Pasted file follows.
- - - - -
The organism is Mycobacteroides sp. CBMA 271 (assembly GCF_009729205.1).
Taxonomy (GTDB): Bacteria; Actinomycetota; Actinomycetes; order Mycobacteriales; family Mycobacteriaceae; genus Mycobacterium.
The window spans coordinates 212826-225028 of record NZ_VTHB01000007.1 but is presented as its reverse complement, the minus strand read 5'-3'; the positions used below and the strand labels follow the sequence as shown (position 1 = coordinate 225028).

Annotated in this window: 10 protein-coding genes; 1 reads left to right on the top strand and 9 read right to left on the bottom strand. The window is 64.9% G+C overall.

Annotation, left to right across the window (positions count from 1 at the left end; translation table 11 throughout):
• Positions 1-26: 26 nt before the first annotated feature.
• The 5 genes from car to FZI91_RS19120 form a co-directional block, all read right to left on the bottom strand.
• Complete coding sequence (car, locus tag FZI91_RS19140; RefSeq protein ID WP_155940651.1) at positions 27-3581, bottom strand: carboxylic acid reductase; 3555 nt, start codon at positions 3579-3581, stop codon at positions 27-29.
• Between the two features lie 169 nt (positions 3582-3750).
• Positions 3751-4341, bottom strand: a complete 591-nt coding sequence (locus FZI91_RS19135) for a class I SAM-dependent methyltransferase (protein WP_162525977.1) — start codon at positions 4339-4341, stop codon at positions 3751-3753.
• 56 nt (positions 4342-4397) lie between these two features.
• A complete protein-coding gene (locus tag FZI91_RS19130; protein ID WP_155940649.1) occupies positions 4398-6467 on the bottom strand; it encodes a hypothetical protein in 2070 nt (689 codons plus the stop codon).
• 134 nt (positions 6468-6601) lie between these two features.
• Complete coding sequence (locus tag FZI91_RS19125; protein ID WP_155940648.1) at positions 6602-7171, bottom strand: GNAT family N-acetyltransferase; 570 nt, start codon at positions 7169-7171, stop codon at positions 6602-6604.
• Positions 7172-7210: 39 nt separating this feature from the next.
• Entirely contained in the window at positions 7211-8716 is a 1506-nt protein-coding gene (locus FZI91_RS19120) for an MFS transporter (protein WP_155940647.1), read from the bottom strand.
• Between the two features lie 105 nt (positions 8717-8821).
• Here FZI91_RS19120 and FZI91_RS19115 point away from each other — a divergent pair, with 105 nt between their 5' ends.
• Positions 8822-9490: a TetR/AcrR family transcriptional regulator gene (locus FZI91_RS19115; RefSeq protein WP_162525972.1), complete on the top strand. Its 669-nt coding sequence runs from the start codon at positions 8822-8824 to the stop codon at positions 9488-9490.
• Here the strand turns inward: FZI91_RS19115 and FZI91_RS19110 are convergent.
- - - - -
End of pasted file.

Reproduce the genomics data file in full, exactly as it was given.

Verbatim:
The organism is Mycobacteroides sp. CBMA 271 (assembly GCF_009729205.1).
Taxonomy (GTDB): Bacteria; Actinomycetota; Actinomycetes; order Mycobacteriales; family Mycobacteriaceae; genus Mycobacterium.
The window spans coordinates 212826-225028 of record NZ_VTHB01000007.1 but is presented as its reverse complement, the minus strand read 5'-3'; the positions used below and the strand labels follow the sequence as shown (position 1 = coordinate 225028).

Annotated in this window: 10 protein-coding genes; 1 reads left to right on the top strand and 9 read right to left on the bottom strand. The window is 64.9% G+C overall.

Annotation, left to right across the window (positions count from 1 at the left end; translation table 11 throughout):
• Positions 1-26: 26 nt before the first annotated feature.
• The 5 genes from car to FZI91_RS19120 form a co-directional block, all read right to left on the bottom strand.
• Complete coding sequence (car, locus tag FZI91_RS19140; RefSeq protein ID WP_155940651.1) at positions 27-3581, bottom strand: carboxylic acid reductase; 3555 nt, start codon at positions 3579-3581, stop codon at positions 27-29.
• Between the two features lie 169 nt (positions 3582-3750).
• Positions 3751-4341, bottom strand: a complete 591-nt coding sequence (locus FZI91_RS19135) for a class I SAM-dependent methyltransferase (protein WP_162525977.1) — start codon at positions 4339-4341, stop codon at positions 3751-3753.
• 56 nt (positions 4342-4397) lie between these two features.
• A complete protein-coding gene (locus tag FZI91_RS19130; protein ID WP_155940649.1) occupies positions 4398-6467 on the bottom strand; it encodes a hypothetical protein in 2070 nt (689 codons plus the stop codon).
• 134 nt (positions 6468-6601) lie between these two features.
• Complete coding sequence (locus tag FZI91_RS19125; protein ID WP_155940648.1) at positions 6602-7171, bottom strand: GNAT family N-acetyltransferase; 570 nt, start codon at positions 7169-7171, stop codon at positions 6602-6604.
• Positions 7172-7210: 39 nt separating this feature from the next.
• Entirely contained in the window at positions 7211-8716 is a 1506-nt protein-coding gene (locus FZI91_RS19120) for an MFS transporter (protein WP_155940647.1), read from the bottom strand.
• Between the two features lie 105 nt (positions 8717-8821).
• Here FZI91_RS19120 and FZI91_RS19115 point away from each other — a divergent pair, with 105 nt between their 5' ends.
• Positions 8822-9490: a TetR/AcrR family transcriptional regulator gene (locus FZI91_RS19115; RefSeq protein WP_162525972.1), complete on the top strand. Its 669-nt coding sequence runs from the start codon at positions 8822-8824 to the stop codon at positions 9488-9490.
• Here the strand turns inward: FZI91_RS19115 and FZI91_RS19110 are convergent.